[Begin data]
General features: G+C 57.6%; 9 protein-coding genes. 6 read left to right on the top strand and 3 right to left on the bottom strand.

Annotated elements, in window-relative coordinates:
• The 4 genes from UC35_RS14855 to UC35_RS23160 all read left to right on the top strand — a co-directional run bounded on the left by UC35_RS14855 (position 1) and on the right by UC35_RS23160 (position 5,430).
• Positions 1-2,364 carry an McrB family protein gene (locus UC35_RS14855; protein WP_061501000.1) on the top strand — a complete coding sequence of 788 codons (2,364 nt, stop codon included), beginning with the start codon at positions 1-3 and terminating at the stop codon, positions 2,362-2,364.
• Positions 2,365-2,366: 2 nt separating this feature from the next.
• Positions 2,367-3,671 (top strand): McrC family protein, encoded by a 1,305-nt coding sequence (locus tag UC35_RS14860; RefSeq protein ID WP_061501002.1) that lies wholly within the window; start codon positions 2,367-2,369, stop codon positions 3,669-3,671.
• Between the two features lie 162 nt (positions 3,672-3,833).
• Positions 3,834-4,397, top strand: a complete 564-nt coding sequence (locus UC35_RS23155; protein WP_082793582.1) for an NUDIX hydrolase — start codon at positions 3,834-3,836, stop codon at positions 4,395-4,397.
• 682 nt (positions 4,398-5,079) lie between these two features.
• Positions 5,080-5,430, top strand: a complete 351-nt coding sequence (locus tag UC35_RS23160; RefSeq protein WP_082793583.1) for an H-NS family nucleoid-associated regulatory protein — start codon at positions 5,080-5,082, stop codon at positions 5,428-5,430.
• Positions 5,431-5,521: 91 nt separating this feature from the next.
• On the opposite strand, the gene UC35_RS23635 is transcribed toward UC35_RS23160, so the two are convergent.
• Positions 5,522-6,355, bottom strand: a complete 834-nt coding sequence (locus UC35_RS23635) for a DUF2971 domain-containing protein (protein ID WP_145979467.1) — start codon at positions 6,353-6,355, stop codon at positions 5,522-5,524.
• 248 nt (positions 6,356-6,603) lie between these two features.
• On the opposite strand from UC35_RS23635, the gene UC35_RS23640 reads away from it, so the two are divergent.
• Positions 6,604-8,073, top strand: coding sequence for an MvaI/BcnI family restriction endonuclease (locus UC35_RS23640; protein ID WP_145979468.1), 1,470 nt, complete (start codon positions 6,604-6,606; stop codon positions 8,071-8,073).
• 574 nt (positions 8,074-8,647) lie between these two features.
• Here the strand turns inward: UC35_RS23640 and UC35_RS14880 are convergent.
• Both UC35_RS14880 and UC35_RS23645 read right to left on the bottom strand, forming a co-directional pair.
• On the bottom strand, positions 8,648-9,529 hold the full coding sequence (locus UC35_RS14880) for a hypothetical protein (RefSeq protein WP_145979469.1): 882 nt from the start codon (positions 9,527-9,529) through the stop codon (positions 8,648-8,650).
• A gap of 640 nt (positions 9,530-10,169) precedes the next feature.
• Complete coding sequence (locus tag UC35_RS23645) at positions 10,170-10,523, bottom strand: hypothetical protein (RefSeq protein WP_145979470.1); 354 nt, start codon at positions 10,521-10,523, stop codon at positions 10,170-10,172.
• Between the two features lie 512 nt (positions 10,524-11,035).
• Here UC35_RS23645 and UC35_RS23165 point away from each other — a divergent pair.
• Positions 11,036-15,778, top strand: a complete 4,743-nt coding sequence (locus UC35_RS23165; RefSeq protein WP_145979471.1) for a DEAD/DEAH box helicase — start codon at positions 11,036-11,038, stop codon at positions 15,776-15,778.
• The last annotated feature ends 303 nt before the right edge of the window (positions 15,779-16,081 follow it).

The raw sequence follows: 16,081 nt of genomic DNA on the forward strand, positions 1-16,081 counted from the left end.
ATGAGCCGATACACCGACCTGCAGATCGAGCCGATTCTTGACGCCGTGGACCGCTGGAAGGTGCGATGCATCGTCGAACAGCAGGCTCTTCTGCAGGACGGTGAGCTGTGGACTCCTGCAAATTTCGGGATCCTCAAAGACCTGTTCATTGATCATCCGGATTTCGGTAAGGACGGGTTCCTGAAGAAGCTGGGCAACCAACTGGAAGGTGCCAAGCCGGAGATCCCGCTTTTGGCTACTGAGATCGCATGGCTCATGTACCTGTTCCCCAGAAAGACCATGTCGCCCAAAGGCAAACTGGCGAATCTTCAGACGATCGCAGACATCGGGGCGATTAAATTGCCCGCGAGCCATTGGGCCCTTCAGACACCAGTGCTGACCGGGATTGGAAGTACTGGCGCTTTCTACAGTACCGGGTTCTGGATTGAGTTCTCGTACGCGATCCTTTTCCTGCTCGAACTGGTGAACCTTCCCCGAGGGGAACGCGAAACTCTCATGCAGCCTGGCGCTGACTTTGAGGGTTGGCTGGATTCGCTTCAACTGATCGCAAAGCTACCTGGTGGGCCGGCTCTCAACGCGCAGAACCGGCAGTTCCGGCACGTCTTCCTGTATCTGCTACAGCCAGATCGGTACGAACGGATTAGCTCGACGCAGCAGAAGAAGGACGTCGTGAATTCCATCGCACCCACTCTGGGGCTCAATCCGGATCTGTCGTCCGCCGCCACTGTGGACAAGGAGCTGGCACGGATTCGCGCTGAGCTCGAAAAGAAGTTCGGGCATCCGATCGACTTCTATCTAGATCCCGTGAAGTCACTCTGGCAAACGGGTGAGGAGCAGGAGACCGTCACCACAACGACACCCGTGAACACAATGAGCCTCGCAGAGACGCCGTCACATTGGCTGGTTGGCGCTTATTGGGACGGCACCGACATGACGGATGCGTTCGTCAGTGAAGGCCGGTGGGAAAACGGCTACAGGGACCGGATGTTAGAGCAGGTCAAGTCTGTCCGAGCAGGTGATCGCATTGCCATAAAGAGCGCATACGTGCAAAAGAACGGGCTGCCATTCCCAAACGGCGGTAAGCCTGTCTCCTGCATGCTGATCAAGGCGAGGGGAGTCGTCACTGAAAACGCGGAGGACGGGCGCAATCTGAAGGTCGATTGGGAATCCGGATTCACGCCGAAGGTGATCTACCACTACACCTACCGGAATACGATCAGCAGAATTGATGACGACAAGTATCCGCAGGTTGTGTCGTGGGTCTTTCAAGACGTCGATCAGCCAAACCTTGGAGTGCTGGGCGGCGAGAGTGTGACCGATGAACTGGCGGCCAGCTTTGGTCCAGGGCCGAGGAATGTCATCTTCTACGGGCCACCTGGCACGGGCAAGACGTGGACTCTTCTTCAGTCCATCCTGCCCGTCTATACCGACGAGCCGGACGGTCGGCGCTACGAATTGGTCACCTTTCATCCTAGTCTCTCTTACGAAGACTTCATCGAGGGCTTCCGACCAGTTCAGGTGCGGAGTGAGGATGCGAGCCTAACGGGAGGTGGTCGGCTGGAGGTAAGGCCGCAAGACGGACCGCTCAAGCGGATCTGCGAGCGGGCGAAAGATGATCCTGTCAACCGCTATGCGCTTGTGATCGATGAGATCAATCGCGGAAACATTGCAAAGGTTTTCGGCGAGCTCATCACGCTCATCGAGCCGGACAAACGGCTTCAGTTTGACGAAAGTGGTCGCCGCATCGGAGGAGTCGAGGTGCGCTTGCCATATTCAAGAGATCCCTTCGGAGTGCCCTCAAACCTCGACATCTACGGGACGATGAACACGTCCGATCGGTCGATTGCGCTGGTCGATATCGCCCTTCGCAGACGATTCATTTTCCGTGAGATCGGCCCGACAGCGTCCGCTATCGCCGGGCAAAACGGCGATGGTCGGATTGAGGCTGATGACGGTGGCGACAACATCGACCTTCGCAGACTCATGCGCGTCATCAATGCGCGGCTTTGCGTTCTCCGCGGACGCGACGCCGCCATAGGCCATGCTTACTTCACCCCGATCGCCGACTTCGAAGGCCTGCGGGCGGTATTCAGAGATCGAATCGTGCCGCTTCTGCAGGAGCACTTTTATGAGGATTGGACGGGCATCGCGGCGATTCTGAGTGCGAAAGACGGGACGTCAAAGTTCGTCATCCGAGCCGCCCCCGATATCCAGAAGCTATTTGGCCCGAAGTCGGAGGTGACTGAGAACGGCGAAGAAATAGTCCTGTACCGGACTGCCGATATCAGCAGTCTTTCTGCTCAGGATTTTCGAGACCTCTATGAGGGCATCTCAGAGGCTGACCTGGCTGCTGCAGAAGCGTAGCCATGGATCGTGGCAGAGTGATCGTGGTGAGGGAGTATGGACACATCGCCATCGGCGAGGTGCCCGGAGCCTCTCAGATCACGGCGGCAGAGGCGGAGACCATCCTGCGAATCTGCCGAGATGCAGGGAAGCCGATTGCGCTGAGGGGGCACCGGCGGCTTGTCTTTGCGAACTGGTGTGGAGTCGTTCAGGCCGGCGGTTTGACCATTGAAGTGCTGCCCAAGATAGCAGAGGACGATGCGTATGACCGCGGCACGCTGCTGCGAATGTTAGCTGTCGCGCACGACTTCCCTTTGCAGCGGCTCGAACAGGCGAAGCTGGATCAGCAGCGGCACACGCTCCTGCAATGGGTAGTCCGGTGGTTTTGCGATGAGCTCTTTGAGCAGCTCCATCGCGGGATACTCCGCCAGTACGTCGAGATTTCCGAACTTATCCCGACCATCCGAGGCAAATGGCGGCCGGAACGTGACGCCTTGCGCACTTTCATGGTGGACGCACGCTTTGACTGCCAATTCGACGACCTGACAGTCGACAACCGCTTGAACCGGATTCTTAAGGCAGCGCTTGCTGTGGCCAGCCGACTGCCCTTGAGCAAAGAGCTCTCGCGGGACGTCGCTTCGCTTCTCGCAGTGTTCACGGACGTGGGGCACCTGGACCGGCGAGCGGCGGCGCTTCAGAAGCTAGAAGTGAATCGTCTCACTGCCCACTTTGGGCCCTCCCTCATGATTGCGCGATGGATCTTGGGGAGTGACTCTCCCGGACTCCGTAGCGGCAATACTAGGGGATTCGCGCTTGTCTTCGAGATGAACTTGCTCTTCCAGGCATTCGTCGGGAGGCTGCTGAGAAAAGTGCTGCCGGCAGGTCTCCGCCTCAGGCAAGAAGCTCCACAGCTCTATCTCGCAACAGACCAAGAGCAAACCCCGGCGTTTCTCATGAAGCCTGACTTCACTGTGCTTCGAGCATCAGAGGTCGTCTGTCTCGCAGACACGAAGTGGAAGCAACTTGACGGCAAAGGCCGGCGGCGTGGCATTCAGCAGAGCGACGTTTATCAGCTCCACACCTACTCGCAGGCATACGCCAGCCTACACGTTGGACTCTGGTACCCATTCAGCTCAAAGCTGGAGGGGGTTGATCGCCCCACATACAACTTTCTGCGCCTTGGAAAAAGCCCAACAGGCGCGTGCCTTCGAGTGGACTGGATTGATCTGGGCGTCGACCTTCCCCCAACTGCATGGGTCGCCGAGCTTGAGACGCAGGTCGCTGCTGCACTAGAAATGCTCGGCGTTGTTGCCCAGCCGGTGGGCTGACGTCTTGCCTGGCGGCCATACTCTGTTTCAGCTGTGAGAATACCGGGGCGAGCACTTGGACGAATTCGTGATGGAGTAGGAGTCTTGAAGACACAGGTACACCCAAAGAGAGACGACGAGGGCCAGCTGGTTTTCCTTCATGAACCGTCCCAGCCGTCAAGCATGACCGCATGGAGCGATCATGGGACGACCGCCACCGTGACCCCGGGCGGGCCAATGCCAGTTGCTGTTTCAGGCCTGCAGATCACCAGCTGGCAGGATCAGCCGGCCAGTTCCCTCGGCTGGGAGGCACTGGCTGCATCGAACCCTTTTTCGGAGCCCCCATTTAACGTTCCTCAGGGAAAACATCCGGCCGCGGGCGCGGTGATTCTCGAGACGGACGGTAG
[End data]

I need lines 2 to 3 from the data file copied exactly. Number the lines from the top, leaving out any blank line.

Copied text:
Annotated elements, in window-relative coordinates:
• The 4 genes from UC35_RS14855 to UC35_RS23160 all read left to right on the top strand — a co-directional run bounded on the left by UC35_RS14855 (position 1) and on the right by UC35_RS23160 (position 5,430).